Other things that suggest that this statue is a Roman creation from Greek influence or a copy of an older Greek statue, is how the statue is not life-size because Greek were careful with the proportions of their statues, and especially with statues of Gods. This suggests an early Roman remake or creation influenced by Greece because maybe this was before Romans had gained more skills and technique with proportions. The figure of the Greek Goddess is obviously influenced from Greek mythology. If this is an early Roman Empire statue, this shows how Greece influenced Roman religions and myths creating their own concepts of the myths and religion and ultimately creating their own culture.
The position of the body also suggests that this is a influenced work or a copy because “no other specimen of her image with the left hand resting and the right leg crossed over the left one, in an attitude which is usually given to the youthful figures of Apollon, Dionysos and the Satyrs. Indeed, is we recollect that the most celebrated type of resting Satyr is undoubtedly due to Praxiteles, and, moreover, that the same great artist is the author of no less than six statues of Artemis,”1 (pg 321) that it is believable that the Marble Statue of Artemis could very likely be a copy of a work by Praxiteles or a Greco-Roman original that was just influenced by Praxiteles and his statues of Artemis. The calm, serene, almost dreamy expression of the Marble Statue of Artemis is associated with “Diane de Gabies in the Louvre, one of the most attractive works of ancient art, is a copy from the Artemis sculptured by Praxiteles for the shrine of Artemis Brauronia in Athens”1 (pg 322) because of the expression of serenity and portrayal of Artemis as a youth is linked to “’the elder Praxiteles’ as the artist of the younger image of Artemis Brauronia.” (pg 372)The Marble Statue of Artemis is closest to a representation of Artemis Brauronia than Artemis Ephesia, who is paid homage to for fertility and is represented as more feminine. Artemis Brauronia is represented with a mixture of feminine and masculine styling, or the Amazon-style Artemis, like the Marble Statue of Artemis. The Marble Statue of Artemis, this Greco-Roman sculptures type is believed to have “originated at the epoch of Praxiteles”1 (pg 323) and that this sculpture was probably influenced by “some master-piece of the fourth century which has long been converted into lime.”1 (pg 323) 1, 4.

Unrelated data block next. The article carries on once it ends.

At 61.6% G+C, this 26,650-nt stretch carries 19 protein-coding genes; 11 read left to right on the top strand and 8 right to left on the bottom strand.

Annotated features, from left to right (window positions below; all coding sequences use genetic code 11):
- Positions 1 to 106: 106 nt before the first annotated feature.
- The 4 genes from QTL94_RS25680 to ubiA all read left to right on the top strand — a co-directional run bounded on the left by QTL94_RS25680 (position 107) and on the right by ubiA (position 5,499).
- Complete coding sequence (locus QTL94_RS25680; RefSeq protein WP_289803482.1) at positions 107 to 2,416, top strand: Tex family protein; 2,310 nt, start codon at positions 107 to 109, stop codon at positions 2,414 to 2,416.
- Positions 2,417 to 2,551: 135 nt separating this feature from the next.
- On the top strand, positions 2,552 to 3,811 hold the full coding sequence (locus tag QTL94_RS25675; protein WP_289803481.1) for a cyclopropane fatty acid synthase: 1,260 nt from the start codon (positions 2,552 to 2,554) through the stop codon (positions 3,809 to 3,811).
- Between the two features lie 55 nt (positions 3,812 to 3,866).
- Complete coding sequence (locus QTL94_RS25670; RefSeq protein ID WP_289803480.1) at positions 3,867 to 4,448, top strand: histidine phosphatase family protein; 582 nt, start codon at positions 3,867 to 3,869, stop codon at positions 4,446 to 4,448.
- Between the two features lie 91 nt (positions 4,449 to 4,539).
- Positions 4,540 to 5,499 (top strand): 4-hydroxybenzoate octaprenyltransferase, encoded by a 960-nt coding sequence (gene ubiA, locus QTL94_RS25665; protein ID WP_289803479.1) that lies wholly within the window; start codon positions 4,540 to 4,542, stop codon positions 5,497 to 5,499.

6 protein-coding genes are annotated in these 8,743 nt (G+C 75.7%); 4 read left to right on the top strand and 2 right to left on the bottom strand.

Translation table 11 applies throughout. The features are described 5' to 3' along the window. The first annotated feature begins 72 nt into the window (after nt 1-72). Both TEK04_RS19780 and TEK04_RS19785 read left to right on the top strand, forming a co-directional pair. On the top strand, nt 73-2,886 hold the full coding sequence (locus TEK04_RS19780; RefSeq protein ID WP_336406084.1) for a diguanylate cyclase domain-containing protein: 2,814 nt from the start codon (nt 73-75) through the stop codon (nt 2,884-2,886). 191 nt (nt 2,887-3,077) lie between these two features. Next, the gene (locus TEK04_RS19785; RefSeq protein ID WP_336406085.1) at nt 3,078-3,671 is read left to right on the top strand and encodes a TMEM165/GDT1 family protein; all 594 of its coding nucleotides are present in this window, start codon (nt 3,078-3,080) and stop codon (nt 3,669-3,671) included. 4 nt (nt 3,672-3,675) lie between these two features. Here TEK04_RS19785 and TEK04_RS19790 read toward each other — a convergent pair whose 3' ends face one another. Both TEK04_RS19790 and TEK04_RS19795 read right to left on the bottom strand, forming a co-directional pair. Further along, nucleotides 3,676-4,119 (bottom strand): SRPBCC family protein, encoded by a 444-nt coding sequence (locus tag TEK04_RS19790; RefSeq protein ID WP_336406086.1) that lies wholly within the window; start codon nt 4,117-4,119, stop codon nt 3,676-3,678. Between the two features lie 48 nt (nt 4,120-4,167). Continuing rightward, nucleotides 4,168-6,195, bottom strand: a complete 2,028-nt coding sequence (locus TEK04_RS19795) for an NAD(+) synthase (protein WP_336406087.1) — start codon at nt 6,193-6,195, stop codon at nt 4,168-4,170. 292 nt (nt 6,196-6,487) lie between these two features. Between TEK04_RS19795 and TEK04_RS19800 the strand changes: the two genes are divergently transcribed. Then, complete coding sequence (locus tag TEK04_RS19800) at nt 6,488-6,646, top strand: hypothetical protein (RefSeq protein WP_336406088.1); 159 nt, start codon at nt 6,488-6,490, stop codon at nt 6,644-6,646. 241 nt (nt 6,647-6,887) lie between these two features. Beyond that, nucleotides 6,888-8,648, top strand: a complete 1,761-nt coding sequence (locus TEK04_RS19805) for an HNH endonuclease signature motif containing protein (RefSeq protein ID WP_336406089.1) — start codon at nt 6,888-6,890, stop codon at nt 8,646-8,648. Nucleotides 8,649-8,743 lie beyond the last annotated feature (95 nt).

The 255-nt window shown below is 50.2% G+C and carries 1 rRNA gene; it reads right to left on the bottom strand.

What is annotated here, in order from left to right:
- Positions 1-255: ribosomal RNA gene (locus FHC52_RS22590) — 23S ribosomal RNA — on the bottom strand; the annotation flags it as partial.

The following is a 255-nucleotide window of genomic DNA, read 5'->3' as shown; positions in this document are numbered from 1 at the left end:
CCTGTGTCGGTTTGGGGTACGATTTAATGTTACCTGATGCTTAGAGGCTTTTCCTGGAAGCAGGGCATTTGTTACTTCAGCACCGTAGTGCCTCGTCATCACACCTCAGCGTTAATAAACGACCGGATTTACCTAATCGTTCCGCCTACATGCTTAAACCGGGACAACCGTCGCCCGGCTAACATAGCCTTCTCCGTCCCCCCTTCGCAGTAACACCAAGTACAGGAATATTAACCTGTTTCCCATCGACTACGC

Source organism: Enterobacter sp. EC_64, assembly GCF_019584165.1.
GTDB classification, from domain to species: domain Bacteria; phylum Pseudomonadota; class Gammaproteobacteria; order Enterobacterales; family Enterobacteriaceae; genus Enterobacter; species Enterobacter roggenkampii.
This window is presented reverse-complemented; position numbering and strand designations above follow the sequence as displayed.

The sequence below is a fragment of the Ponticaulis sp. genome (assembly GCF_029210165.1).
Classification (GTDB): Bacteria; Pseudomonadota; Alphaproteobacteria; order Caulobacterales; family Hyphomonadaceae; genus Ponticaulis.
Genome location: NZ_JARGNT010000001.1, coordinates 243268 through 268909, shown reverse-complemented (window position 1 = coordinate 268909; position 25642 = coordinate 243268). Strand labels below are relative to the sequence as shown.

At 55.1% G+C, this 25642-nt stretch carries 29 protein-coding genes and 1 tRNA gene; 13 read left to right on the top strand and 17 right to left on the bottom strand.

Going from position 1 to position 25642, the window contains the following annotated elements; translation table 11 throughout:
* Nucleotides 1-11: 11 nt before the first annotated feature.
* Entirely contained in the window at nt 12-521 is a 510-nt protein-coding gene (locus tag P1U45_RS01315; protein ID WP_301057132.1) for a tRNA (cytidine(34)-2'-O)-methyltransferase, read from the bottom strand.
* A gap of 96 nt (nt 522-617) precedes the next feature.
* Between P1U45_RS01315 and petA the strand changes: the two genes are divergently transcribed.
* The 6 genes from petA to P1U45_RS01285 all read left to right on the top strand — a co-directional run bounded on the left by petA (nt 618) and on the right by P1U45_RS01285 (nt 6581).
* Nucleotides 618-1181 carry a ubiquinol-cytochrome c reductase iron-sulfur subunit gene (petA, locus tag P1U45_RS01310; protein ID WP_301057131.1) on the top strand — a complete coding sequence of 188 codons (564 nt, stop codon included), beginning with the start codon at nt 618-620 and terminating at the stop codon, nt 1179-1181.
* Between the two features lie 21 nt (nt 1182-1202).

Salomon Reinach. Marble Statue of Artemis in the Museum at Constantinople.
The American Journal of Archaeology and of the History of the Fine Arts, Vol. 1, No. 4 (Oct., 1885), pp. 319-323. Published by: Archaeological Institute of America. Stable URL: http://www.jstor.org/stable/496414. Pages used: 320,321, 322,323
 Andrew Oliver, Jr.. Greek, Roman, and Etruscan Jewelry. The Metropolitan Museum of Art Bulletin, New Series, Vol. 24, No. 9 (May, 1966), pp. 269-284. Published by: The Metropolitan Museum of Art. Stable URL: http://www.jstor.org/stable/3258219. Pages used: 279, 280
 Carol van Driel-Murray. Vindolanda and the Dating of Roman Footwear. Britannia, Vol. 32, (2001), pp. 185-197. Published by: Society for the Promotion of Roman Studies. Stable URL: http://www.jstor.org/stable/526955. Pages used: 185
 John Pickard. The Artemis Brauronia of Praxiteles. American Journal of Archaeology, Vol. 2, No. 5 (Sep. – Oct., 1898), pp. 367-372. Published by: Archaeological Institute of America. Stable URL: http://www.jstor.org/stable/496591. Pages used: 372